They think I can’t hear them; staring at me and whispering whenever they think I’m not looking. Well, here’s news for them: I have ears, and they function perfectly well, thank you very much. I’ve heard their accusations and know what they think about me. Some call me ‘Annika the Oddball’. Others, ‘Annika the Unhinged.’ Those with less imagination simply dub me ‘Annika the Strange’
That is my name, after all: Annika Strange. I used to live with my parents in this small cottage in the Commons. We were amongst the Bourgeois: the middle class. Some of us were powerful Elementalists, others not so much. My parents fell under the latter category. They were never powerful-power hungry, perhaps-and this made them bitter.
But let’s not get into that now. They’re gone, burnt down with the house. That was a whole year ago, though I relive it the incident every night in my dreams … no, nightmares.
Right now, I’m staying at in “Mrs. Oleanna’s orphanage for underprivileged” It’s a supposedly magnanimous institution which offers a helping hand and a home to abandoned children.
What a farce.
Things around here are even worse than they were back home, and that’s saying something for me. The place is currently run by a Mr. Corpus, and he’s the worst slave driver I’ve ever had the misfortune of meeting. And he hates me especially, calling me a little troublemaker and smacking my poor head when no one’s looking.
Child abuse, that’s what this is! Not that I ever whine or cry about that. No, I’m far too strong for that. I just screw up my face and glare at him until he feels uncomfortable. Which doesn’t take too much time because let me tell you, I can be really intimidating when I want to.
Here at the Orphanage, we’re supposed to wake up at three every morning and scrub the vessels from the previous night. And they aren’t very clean vessels either, filled with scraps of leftover food and worms. I suggested that we should probably rinse them out after dinner so they’d be easier to clean. Everyone looked at me like I was crazy.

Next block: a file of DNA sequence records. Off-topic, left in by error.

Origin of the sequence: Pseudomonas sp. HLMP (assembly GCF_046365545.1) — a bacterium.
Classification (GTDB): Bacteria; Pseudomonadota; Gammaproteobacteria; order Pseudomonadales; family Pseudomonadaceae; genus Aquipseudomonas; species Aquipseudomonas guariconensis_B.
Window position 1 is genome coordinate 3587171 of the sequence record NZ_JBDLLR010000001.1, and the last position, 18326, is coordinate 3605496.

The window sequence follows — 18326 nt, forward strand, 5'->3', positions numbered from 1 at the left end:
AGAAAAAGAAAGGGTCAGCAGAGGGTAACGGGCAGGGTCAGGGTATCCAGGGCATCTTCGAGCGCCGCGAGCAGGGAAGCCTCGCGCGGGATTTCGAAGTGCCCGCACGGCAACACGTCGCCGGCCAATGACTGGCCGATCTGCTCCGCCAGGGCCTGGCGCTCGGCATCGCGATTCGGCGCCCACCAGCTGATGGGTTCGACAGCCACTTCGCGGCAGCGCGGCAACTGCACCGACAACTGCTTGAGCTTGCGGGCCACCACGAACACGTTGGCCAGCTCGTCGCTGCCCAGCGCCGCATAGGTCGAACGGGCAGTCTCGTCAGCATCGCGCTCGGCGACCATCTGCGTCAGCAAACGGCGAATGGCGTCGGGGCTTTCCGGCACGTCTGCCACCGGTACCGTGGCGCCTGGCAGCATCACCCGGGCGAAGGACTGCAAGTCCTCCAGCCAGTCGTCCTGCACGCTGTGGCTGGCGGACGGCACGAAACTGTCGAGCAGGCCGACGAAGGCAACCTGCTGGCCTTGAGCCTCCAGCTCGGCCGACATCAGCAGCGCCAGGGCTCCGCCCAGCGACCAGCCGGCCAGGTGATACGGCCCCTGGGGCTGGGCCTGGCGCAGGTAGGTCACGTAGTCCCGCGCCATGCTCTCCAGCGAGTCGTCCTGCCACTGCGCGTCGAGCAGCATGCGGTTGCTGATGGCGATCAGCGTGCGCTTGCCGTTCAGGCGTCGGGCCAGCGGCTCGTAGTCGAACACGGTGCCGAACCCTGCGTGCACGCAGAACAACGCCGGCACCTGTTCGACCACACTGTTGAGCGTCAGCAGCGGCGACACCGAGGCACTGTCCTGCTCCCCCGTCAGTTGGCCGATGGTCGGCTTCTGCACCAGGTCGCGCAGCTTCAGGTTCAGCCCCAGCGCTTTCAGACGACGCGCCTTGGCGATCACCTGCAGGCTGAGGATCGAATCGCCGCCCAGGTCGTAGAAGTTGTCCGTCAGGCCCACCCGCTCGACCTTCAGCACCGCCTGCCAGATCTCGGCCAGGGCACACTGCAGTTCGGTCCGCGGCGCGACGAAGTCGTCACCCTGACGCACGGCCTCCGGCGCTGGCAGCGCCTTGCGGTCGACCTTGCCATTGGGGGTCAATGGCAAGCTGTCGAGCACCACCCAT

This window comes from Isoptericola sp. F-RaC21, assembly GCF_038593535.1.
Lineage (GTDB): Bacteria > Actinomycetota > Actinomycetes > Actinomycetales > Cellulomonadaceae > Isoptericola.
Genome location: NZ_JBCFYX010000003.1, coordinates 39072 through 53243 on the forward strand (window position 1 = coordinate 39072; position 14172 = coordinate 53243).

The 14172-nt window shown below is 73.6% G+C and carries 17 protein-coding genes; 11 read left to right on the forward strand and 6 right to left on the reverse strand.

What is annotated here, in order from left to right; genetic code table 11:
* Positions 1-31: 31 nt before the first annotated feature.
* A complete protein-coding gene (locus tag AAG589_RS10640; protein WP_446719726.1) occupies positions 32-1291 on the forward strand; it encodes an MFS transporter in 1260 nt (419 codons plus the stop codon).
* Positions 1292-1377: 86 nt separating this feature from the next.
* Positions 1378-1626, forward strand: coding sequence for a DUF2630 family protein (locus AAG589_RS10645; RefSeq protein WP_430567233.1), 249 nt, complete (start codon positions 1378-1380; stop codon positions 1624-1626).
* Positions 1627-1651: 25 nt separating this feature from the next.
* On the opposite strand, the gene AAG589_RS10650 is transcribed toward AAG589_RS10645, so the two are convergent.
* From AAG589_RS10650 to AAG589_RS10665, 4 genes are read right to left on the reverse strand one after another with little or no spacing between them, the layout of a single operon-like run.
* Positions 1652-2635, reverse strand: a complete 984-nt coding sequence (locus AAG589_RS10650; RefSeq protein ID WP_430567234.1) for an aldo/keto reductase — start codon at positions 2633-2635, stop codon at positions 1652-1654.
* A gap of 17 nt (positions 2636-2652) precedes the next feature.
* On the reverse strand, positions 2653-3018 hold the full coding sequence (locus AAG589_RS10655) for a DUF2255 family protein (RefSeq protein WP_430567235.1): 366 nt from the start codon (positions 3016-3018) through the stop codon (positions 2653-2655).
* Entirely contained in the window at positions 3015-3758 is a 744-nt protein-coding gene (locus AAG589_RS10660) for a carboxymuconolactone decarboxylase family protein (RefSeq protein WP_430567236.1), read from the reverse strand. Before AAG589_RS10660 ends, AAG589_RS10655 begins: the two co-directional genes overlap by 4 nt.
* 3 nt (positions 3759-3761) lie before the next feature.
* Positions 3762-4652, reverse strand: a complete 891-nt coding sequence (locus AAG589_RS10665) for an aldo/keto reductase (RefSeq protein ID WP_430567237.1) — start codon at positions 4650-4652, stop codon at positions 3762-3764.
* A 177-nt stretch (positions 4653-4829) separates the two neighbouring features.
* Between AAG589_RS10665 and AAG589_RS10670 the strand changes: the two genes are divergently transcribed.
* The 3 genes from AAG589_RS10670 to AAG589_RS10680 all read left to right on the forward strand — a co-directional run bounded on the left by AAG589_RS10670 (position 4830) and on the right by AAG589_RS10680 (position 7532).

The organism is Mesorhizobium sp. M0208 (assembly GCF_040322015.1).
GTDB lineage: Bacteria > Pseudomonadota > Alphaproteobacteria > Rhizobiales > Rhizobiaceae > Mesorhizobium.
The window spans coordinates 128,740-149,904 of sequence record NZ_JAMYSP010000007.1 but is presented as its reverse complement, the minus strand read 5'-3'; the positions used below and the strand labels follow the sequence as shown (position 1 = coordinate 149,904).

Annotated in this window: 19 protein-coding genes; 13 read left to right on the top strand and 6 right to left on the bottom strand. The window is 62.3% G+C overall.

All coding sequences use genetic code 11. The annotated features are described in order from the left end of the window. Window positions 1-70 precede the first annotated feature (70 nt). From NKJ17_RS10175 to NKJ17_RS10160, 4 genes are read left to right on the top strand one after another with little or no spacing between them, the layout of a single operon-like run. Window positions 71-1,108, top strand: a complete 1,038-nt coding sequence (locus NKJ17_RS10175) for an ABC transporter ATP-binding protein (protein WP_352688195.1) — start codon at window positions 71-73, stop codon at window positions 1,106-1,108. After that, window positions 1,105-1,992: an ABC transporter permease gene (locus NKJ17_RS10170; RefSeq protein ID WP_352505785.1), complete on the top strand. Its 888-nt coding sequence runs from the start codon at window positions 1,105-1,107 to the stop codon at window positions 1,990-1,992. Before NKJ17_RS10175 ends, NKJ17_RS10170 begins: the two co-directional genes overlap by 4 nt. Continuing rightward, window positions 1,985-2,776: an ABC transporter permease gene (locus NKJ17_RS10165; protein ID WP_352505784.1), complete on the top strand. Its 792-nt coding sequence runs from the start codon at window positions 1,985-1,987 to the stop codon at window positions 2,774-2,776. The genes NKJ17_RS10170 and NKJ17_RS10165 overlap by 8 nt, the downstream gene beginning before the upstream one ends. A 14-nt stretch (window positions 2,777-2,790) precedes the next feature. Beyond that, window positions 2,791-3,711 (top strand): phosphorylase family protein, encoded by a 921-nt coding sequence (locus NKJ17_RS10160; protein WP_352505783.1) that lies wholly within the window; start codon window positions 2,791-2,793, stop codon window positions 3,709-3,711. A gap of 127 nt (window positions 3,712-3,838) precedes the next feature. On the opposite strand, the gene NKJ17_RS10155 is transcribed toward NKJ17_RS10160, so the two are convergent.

‘But that would mean working after dinner’ said Sasha.
’And who wants to do that?’ added Marian with a shake of her head.
Yeah … that’s how stupid the people here are.
After this, we do the rest of the chores: just some everyday scrubbing and sweeping. I’m not particularly good at any of that work, but I can start up a roaring fire during the cold months, and, believe me, that’s a very necessary skill around here.
Sometimes I wish I could just burn the place down. I’m sure I could manage it too. See, most people get tell-tale signals of their power only when they’re around twelve or thirteen years old, but me? I’m an early bloomer.
My first encounter with fire was when I was seven. Mum had forgotten to return the matchbox to its shelf when she was done cooking. I picked it up as soon as she left the kitchen. When she returned, there I sat, a small child with two lit matches in my hand, making the fire dance and form patterns.
It was clear that I was a Fire Manipulator. If it wasn’t obvious by the name, that’s what you call people who have the ability to control fire. There are other elements too: Earth, Metal, Water and Wood. But I’m sure you already know all of that. Why, anyone who’s anyone in Volant knows all that!
Except perhaps the Retrograde: they’re basically the powerless; the downtrodden who have no magic. I can’t even imagine what that must be like. Why, I doubt I could get through winter at the orphanage if I had to be solely dependent on the poor fire they keep going. A whole life like that? Good gods, no!
There are other children like me at the orphanage too. Ones with powers, I mean, not supposed oddballs and the like. There’s Corrin: he can control air; not too well, but he can summon up a light breeze every now and then, which I suppose comes in handy during the really, really hot days. But that’s about the extent of his usefulness.